The U.S. Attorney’s Office in Massachusetts is ramping up its effort to combat fraud related to the Coronavirus Aid, Relief, and Economic Security Act (“CARES Act”) through an agreement to work with the Office of the Special Inspector General for Pandemic Recovery (“SIGPR”), an office established by the CARES Act to audit and investigate loans and investments made under the CARES Act.
The two offices entered into a Memorandum of Understanding (“MOU”) to cooperate on the investigation and prosecution of pandemic relief fraud, including by providing criminal and civil Assistant U.S. Attorneys to support SIGPR investigations. This paves the way for SIGPR to bring its cases to the District of Massachusetts, and could make Massachusetts a center of CARES Act enforcement. A similar MOU has been entered into by the U.S. Attorney’s Office for the Eastern District of Virginia.
The MOU with the USAO in Massachusetts sets forth objectives that extend beyond simply fostering cooperation. The offices will focus on “organized criminal activity,” and investigations will not be strictly limited to CARES Act fraud but will expressly try to connect CARES Act fraud to “larger schemes and related unlawful activity.” Pursuing such broad (and potentially high-profile) investigations would serve another objective set forth in the MOU: to deter fraud by “increasing awareness” of successful enforcement actions.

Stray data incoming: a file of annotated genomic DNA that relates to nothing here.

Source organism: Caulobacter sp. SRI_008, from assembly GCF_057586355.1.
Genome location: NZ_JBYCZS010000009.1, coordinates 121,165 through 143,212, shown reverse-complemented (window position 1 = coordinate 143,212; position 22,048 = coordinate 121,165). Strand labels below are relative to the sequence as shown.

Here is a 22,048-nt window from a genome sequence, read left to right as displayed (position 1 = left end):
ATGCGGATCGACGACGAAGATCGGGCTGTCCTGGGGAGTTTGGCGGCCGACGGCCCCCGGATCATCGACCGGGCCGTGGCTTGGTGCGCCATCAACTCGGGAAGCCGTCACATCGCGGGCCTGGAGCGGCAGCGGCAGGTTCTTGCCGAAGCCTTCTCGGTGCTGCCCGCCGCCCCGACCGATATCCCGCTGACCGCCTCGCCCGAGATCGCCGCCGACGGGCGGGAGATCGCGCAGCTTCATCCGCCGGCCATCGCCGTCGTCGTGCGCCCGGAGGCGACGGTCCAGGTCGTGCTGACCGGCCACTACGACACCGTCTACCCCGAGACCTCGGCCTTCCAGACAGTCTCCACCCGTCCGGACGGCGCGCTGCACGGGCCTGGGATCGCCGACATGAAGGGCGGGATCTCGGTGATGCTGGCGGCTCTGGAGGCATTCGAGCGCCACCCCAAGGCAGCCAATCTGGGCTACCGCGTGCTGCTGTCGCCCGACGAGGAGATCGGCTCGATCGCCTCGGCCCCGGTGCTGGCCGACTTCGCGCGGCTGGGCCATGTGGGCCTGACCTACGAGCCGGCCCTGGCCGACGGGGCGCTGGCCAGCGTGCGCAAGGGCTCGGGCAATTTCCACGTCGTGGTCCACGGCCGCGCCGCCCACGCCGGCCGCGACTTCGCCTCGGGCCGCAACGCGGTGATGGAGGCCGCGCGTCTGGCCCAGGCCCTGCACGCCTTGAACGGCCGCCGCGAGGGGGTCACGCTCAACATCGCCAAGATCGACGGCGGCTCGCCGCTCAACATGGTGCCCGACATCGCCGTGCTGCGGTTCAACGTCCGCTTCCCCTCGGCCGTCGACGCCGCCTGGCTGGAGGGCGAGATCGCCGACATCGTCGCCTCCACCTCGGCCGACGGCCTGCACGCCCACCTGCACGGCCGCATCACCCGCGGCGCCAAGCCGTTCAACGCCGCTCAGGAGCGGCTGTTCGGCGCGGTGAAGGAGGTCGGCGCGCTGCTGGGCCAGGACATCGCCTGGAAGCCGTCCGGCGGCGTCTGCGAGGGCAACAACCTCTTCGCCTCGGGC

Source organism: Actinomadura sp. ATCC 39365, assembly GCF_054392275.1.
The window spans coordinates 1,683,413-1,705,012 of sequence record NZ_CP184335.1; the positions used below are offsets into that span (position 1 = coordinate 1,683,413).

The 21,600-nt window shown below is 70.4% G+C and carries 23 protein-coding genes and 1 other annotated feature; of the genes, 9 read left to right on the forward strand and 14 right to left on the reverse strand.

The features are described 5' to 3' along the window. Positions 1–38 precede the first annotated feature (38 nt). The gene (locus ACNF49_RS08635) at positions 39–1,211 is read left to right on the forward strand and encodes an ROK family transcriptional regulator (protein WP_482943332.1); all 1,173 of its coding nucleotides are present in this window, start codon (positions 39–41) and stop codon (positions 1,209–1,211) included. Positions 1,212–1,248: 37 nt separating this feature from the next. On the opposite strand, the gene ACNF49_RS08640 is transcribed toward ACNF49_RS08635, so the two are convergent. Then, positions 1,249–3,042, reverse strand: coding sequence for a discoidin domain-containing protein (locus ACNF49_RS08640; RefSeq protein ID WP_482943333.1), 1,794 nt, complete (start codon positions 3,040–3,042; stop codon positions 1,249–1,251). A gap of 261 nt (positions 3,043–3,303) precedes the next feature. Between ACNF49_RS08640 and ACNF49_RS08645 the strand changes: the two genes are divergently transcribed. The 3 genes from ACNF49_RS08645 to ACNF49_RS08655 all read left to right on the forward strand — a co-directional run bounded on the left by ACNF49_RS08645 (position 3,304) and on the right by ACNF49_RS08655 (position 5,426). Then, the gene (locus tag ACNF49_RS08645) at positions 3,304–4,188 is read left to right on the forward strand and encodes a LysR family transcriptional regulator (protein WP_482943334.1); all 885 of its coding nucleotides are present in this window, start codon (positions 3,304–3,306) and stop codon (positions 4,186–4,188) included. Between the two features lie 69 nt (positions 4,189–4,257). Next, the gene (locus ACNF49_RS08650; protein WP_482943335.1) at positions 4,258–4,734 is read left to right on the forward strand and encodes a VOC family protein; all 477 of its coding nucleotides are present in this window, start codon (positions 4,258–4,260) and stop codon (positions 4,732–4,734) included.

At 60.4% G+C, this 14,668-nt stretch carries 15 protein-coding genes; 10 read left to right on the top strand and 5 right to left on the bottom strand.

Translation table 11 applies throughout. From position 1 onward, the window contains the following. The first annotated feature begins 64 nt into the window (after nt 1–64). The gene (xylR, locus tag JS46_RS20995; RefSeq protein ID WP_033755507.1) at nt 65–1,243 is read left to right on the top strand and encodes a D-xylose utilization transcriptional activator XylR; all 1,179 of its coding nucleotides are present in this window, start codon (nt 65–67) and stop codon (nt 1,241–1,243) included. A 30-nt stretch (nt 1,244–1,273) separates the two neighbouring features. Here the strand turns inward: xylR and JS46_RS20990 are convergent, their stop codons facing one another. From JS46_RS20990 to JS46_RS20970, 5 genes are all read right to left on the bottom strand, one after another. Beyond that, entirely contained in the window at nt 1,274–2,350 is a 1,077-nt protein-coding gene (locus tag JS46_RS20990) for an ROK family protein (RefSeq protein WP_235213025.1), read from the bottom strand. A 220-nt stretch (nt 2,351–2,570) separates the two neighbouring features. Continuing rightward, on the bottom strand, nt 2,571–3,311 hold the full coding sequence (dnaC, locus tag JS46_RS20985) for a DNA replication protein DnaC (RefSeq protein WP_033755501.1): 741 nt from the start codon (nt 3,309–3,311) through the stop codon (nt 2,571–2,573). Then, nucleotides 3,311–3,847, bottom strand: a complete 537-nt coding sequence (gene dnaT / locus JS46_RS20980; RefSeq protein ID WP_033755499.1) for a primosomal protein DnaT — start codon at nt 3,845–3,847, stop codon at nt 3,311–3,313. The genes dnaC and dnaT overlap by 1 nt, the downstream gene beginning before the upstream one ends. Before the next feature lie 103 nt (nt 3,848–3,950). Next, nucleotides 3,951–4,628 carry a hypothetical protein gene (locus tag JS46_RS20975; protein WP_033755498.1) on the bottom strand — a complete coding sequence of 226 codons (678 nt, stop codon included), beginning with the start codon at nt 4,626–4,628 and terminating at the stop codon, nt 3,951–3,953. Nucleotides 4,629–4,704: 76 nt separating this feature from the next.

U.S. Attorney Andrew E. Lelling has been vocal since the beginning of the pandemic that his office was making COVID-19-related fraud an enforcement priority. The U.S. Attorney’s Office created a position of COVID-19 Fraud Coordinator and has brought charges against individuals for fraud related to Pandemic Unemployment Assistance and the Paycheck Protection Program (“PPP”). The agreement with SIGPR demonstrates that the U.S. Attorney’s Office will continue to commit significant resources to investigating the distribution and use of CARES ACT funds.
Large numbers of businesses and individuals have benefited from the CARES Act’s multifaceted relief. In Massachusetts alone, over 18,000 businesses have received PPP loans of more than $150,000, not to mention the additional businesses that received smaller PPP loans or took advantage of the CARES Act’s employee retention credit. The U.S. Attorney’s Office in Massachusetts (now in conjunction with SIGPR) is only going to increase its scrutiny of these payments.